SmartyPants Vitamins, which specializes in delivering vitamin formulas via a gummy delivery system, has raised $2.59 million via a crowd funding platform to drive new growth. Getting the money was nice, but saving time was even better, said company co founder Courtney Nichols Gould.
Traditional methods of raising funds for a startup that is starting to show some growth can require a lot of face time, Nichols Gould told NutraIngredients-USA. And that’s an asset that is in critically short supply for a small, rapidly growing company.
So SmartyPants partnered with a crowd funding platform called CircleUp that brings qualified investors together online where they can hear companies tell their stories and can also view backing documents via a secure server.
Time is of the essence
“When you are smaller CPG company, a lot of the traditional funding routes aren’t available,” Nichols Gould said. “I’m not raising enough money where venture capital is going to be interested and private the equity guys are like, if you want $20 million, then give me a call. If you are going out and beating the street and talking to angel investors, it takes an enormous amount of time."
“This took three phone calls where we got all the potential investors together. When you’ve got a small staff that makes a huge difference. For us it was a home run,” she said.
“With a wealth of experience, talent and outstanding growth, SmartyPants fits the trend of high quality, healthy brands in which investors and consumers are interested,” said Ryan Caldbeck, Founder and CEO of CircleUp.
CircleUp is an online social marketplace that helps small consumer and retail companies raise money directly from a community of individual investors. The crowdfunding startup focuses on high-growth consumer product and retail private companies and provides them with an efficient way to access a wide ranging, sophisticated investor network. In addition, CircleUp provides consumer and retail companies access to a community of value-added partnerships including General Mills, Procter & Gamble, SPINs and Presence Marketing.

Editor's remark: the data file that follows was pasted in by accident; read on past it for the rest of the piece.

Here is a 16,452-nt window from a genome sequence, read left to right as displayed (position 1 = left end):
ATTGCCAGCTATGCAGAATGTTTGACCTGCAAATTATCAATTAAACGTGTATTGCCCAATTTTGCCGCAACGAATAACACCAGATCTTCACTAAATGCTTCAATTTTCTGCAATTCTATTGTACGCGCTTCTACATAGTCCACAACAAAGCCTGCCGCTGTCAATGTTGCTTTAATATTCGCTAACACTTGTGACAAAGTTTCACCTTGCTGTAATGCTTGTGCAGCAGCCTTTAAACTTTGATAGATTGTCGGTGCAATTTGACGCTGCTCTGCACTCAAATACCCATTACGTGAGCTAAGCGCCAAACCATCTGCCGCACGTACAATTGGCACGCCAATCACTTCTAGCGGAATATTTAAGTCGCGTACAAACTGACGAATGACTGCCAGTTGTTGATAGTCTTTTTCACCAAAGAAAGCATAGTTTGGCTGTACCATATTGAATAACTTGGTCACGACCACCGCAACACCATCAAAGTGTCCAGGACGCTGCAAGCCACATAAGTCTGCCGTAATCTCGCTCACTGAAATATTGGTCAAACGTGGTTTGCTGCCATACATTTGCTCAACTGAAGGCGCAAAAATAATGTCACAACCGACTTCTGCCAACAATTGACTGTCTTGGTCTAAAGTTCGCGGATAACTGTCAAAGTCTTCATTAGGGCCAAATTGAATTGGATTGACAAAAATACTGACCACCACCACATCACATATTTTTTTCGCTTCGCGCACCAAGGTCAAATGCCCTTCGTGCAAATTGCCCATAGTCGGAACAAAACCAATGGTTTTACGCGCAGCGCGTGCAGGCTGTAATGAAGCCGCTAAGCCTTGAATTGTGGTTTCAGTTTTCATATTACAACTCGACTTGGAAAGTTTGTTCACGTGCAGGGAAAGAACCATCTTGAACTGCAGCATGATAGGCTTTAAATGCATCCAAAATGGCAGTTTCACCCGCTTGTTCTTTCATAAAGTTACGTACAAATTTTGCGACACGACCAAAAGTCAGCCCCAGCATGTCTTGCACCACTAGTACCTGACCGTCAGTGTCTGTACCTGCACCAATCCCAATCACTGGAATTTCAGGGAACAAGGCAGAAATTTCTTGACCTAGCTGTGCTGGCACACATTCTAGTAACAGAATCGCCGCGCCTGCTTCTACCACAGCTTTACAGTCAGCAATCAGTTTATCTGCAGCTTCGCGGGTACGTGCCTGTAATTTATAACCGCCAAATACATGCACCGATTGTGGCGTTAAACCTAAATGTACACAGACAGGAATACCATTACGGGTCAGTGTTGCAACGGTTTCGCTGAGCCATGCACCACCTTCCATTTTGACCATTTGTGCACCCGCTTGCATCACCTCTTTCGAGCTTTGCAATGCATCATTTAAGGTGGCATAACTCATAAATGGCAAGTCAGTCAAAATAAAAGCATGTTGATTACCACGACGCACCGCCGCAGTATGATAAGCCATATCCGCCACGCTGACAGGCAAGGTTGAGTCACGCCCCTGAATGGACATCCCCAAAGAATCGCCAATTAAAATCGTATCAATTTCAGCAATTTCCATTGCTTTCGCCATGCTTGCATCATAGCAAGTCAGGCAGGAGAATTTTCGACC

Company founded to solve a problem
SmartPants was founded on the idea of addressing what Nichols Gould said is one of the key issues in the supplement sphere—compliance.
“The problem we were trying to solve was compliance. There are so many great vitamin products already out there. Quality is not the issue,” Nichol Gould said.
While there are certain subsets of supplement users who faithfully take their doses, such as sports nutrition devotees or dieters, it’s hard to imagine any them who would enthuse about swallowing capsules.
“If it sits on the shelf it’s not nutritious,” she said.
The gummy delivery format is popular with kids, Nichols Gould said, and adults like them, too, if the company’s growth curve is any measuring stick. SmartyPants launched about three years ago with a single children’s product that combines a full suite of vitamins with omega-3s from fish oil. The company later added adult gummies and gummies with added fiber. Since the launch of the company’s first products, sales are up about 1,000%, Nichols Gould said. A prenatal product and a product for the 55-plus set are in the works, she said.
“We’re not trying to over promise and we are trying to be very transparent with consumers and I think that resonates,” Nichols Gould said.
Growing the right way
The company started with online sales and then delved into the natural channel via distributor. Now the company is in national distribution in CVS pharmacies.
“We stared out online because we wanted communication with customers to see what works and what doesn’t work,” Nichols Gould said. The new capital infusion will help with marketing to support the new distribution and inventory to support the resultant growth.
“We want to accelerate our growth. Part of that is to have enough inventory on hand to handle surges like when we sign someone like CVS. You can get killed by growth just as you can by not selling anything,” Nichols Gould said.
“We don’t want to get as big as we can as fast as we can. We want to do it right,” she said.